I’m a little confused as to what happened between Boaz and Ruth. Did he become her second husband or only a sole provider for her to have a child? Was sex outside of marriage less taboo then than later?

You know, as many times as I’ve read this, I’ve never considered this question carefully. Regarding sex outside of marriage, according to a 2005 book on marriage and sex in Judaism by Michael Broide (quoted in Wikipedia): “The written Torah [as opposed to the oral Torah] never forbids sex outside the context of marriage, with the exception of adultery and incest. According to Exodus 22:15–16, the man who entices a single woman to have sex must offer to marry her afterwards or the equivalent in compensation, unless her father refuses to allow him. This law is only for virginal women, as their value in the marriage market, as it were, decreases. Therefore, the man must either himself offer to marry her or pay for her lesser value, as it were, in a marriage market that highly values virginity,” Note that the source for this factoid is the case law in the bible itself.

So Ruth runs the risk of devaluing herself by attempting to seduce Boaz; on the other hand, Ruth is not a virgin, so perhaps the conditions mentioned above do not apply to her. Also, she has no male relatives to be compensated if she IS cheapened by sex, which gives her a special freedom to use her sexuality to protect her family. Another story from the Persian or early Hellenistic era, Esther, shows Esther using her sexuality for her people, but in this case through a lawful union, though that union is with a “foreign” husband.

Regarding Boaz’s status in relation to Ruth, I think that Ruth’s relationship to Boaz is that of a marriage; he is her second husband because her first husband dies. But “second wife” means something different, because wealthy men had multiple wives. The first had the highest status, but that was often an arranged alliance; the second wife was more often a love match.

So the question is, is Boaz single when he meets Ruth? We don’t hear of any children or wives. But he is an older man (he praises Ruth for approaching him rather than the young men). In second temple times, Jewish men are strongly encouraged to marry and reproduce. It is their main job. Moreover, when he discovers who Ruth is, Boaz invites her to glean (pick up extra grain after the threshing) with his “young women” (Na’ arah). This word seems to mean either single women of marriageable age, concubines, or prostitutes. In most cases it means an untouched woman, but in judges it is used to refer to a second wife. So the question, who are Boaz’s “young women”? Are they servants? Are they a harem? Both seem possible to me, especially if Ruth was written in the Persian period, when texts like Esther specifically mention harems. (The word “na’ arah is used 10 times in regard to these harem women, who are kept pure and beautiful and taught sexual techniques to please the King. They are being auditioned to become his new first wife or queen).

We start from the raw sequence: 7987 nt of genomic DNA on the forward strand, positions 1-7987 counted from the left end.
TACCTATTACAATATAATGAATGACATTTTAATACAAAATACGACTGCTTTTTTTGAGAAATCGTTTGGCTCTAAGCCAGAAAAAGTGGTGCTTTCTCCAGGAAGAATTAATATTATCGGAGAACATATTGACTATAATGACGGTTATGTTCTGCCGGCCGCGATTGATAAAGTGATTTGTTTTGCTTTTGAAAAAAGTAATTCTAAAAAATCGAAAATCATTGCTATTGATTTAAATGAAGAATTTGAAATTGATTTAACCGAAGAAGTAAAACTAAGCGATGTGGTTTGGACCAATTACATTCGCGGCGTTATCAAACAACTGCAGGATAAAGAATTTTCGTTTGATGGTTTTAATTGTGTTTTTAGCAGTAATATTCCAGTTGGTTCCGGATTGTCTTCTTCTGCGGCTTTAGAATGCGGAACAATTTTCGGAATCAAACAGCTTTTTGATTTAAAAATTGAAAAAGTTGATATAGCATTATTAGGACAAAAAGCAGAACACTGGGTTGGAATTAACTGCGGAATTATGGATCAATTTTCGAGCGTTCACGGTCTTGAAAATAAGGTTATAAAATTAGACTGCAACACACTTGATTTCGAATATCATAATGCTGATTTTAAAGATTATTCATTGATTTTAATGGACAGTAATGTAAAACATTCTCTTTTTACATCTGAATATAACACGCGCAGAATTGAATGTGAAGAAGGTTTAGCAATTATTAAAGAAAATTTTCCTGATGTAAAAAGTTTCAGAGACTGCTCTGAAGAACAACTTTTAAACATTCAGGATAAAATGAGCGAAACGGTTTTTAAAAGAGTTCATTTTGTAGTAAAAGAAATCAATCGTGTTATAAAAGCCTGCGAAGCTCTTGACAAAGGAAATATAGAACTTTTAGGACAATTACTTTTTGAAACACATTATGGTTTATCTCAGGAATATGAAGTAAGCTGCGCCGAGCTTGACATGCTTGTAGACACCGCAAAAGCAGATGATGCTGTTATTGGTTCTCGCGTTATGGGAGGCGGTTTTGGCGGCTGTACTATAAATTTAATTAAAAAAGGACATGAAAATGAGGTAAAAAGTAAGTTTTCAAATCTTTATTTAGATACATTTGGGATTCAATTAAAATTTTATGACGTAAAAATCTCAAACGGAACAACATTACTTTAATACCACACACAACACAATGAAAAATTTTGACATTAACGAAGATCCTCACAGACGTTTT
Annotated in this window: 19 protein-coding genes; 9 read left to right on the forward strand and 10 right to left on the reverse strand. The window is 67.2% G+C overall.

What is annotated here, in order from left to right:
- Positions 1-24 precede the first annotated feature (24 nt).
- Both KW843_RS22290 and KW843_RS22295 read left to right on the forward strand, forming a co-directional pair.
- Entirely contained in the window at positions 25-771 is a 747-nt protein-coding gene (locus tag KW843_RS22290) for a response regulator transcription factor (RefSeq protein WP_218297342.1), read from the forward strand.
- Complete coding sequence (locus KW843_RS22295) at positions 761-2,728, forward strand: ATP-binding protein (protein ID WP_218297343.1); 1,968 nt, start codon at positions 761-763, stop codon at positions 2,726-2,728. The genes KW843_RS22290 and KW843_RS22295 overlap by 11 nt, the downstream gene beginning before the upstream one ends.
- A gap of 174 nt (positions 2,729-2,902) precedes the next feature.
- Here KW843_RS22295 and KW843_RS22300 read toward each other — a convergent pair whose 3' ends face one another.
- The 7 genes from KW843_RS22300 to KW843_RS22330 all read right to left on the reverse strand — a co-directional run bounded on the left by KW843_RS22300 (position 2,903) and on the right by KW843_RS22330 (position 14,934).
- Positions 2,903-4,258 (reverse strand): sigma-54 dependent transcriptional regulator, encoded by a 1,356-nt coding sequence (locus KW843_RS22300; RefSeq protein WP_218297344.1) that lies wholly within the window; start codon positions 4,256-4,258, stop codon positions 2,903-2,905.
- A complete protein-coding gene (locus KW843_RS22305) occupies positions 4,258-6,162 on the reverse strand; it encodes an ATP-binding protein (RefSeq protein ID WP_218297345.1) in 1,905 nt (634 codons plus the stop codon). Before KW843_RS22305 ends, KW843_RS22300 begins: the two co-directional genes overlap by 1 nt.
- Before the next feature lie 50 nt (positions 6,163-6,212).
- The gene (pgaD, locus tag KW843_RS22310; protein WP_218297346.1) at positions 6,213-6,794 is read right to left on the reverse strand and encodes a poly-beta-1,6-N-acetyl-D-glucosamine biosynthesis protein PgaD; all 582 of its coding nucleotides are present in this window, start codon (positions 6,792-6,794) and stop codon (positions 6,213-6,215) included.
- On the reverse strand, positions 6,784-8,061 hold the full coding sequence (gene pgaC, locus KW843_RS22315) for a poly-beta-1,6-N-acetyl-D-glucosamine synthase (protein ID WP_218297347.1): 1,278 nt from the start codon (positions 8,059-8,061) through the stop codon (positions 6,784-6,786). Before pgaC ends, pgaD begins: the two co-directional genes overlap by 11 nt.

Therefore, it’s quite possible that Ruth is not Boaz’s first wife. However, the negotiations around their marriage specifically refer to the idea of levirate marriage, so Boaz understands that if he has a child, it will be for Elimelech (not Naomi, despite what the story tells us). Since Elimelech is the elder kinsman, Boaz’s child for Elimelech would inherit the family name and wealth, thereby disinheriting his other children, even if they were older.

Since Ruth’s goal is to find someone to care for herself and her mother-in-law, she has accomplished her goal, regardless of where she resides in the harem. On the other hand, as the mother of the heir, she would enjoy a special status, so Naomi would enjoy that status too.

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